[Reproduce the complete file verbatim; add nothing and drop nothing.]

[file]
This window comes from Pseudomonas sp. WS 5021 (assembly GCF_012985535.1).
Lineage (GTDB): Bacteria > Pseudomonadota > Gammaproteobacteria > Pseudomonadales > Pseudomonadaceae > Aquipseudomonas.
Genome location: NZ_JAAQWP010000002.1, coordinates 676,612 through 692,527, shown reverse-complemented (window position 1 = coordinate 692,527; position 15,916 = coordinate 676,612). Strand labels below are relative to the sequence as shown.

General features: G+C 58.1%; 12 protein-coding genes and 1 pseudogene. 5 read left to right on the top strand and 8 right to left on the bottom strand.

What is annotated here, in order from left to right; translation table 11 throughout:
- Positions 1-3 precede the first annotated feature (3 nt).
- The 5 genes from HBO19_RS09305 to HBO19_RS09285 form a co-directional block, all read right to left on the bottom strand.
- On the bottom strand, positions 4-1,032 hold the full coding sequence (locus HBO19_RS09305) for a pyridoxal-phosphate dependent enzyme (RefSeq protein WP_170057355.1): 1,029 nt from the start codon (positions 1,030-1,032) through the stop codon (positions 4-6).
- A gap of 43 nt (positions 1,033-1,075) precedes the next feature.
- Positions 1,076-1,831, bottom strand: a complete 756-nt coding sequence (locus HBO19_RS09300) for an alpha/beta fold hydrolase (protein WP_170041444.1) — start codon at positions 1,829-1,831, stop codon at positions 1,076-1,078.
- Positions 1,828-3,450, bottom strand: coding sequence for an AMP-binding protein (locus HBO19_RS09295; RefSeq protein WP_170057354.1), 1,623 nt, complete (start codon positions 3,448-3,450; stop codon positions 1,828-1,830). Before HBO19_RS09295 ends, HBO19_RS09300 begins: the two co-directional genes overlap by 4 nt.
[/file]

This window comes from Pseudomonas sp. WS 5021 (assembly GCF_012985535.1).
Lineage (GTDB): Bacteria > Pseudomonadota > Gammaproteobacteria > Pseudomonadales > Pseudomonadaceae > Aquipseudomonas.
Genome location: NZ_JAAQWP010000002.1, coordinates 676,612 through 692,527, shown reverse-complemented (window position 1 = coordinate 692,527; position 15,916 = coordinate 676,612). Strand labels below are relative to the sequence as shown.

General features: G+C 58.1%; 12 protein-coding genes and 1 pseudogene. 5 read left to right on the top strand and 8 right to left on the bottom strand.

What is annotated here, in order from left to right; translation table 11 throughout:
- Positions 1-3 precede the first annotated feature (3 nt).
- The 5 genes from HBO19_RS09305 to HBO19_RS09285 form a co-directional block, all read right to left on the bottom strand.
- On the bottom strand, positions 4-1,032 hold the full coding sequence (locus HBO19_RS09305) for a pyridoxal-phosphate dependent enzyme (RefSeq protein WP_170057355.1): 1,029 nt from the start codon (positions 1,030-1,032) through the stop codon (positions 4-6).
- A gap of 43 nt (positions 1,033-1,075) precedes the next feature.
- Positions 1,076-1,831, bottom strand: a complete 756-nt coding sequence (locus HBO19_RS09300) for an alpha/beta fold hydrolase (protein WP_170041444.1) — start codon at positions 1,829-1,831, stop codon at positions 1,076-1,078.
- Positions 1,828-3,450, bottom strand: coding sequence for an AMP-binding protein (locus HBO19_RS09295; RefSeq protein WP_170057354.1), 1,623 nt, complete (start codon positions 3,448-3,450; stop codon positions 1,828-1,830). Before HBO19_RS09295 ends, HBO19_RS09300 begins: the two co-directional genes overlap by 4 nt.